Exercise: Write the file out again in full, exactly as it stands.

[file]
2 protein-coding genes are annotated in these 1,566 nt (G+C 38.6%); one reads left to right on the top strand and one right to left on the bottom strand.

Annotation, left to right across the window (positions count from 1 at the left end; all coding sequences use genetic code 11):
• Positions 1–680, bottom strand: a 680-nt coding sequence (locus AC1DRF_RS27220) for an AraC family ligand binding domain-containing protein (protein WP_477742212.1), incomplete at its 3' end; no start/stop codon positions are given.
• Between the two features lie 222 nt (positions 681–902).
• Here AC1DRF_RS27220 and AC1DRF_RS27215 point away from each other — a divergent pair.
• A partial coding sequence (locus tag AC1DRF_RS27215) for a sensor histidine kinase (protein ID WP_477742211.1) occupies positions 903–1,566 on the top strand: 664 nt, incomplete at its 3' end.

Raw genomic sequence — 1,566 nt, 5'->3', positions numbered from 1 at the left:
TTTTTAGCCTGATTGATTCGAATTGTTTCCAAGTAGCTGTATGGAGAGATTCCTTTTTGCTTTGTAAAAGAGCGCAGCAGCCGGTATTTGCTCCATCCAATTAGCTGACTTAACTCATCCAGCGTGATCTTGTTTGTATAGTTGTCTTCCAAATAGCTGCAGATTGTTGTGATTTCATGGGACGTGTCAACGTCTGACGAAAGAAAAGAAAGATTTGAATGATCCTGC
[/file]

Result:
2 protein-coding genes are annotated in these 1,566 nt (G+C 38.6%); one reads left to right on the top strand and one right to left on the bottom strand.

Annotation, left to right across the window (positions count from 1 at the left end; all coding sequences use genetic code 11):
• Positions 1–680, bottom strand: a 680-nt coding sequence (locus AC1DRF_RS27220) for an AraC family ligand binding domain-containing protein (protein WP_477742212.1), incomplete at its 3' end; no start/stop codon positions are given.
• Between the two features lie 222 nt (positions 681–902).
• Here AC1DRF_RS27220 and AC1DRF_RS27215 point away from each other — a divergent pair.
• A partial coding sequence (locus tag AC1DRF_RS27215) for a sensor histidine kinase (protein ID WP_477742211.1) occupies positions 903–1,566 on the top strand: 664 nt, incomplete at its 3' end.

Raw genomic sequence — 1,566 nt, 5'->3', positions numbered from 1 at the left:
TTTTTAGCCTGATTGATTCGAATTGTTTCCAAGTAGCTGTATGGAGAGATTCCTTTTTGCTTTGTAAAAGAGCGCAGCAGCCGGTATTTGCTCCATCCAATTAGCTGACTTAACTCATCCAGCGTGATCTTGTTTGTATAGTTGTCTTCCAAATAGCTGCAGATTGTTGTGATTTCATGGGACGTGTCAACGTCTGACGAAAGAAAAGAAAGATTTGAATGATCCTGC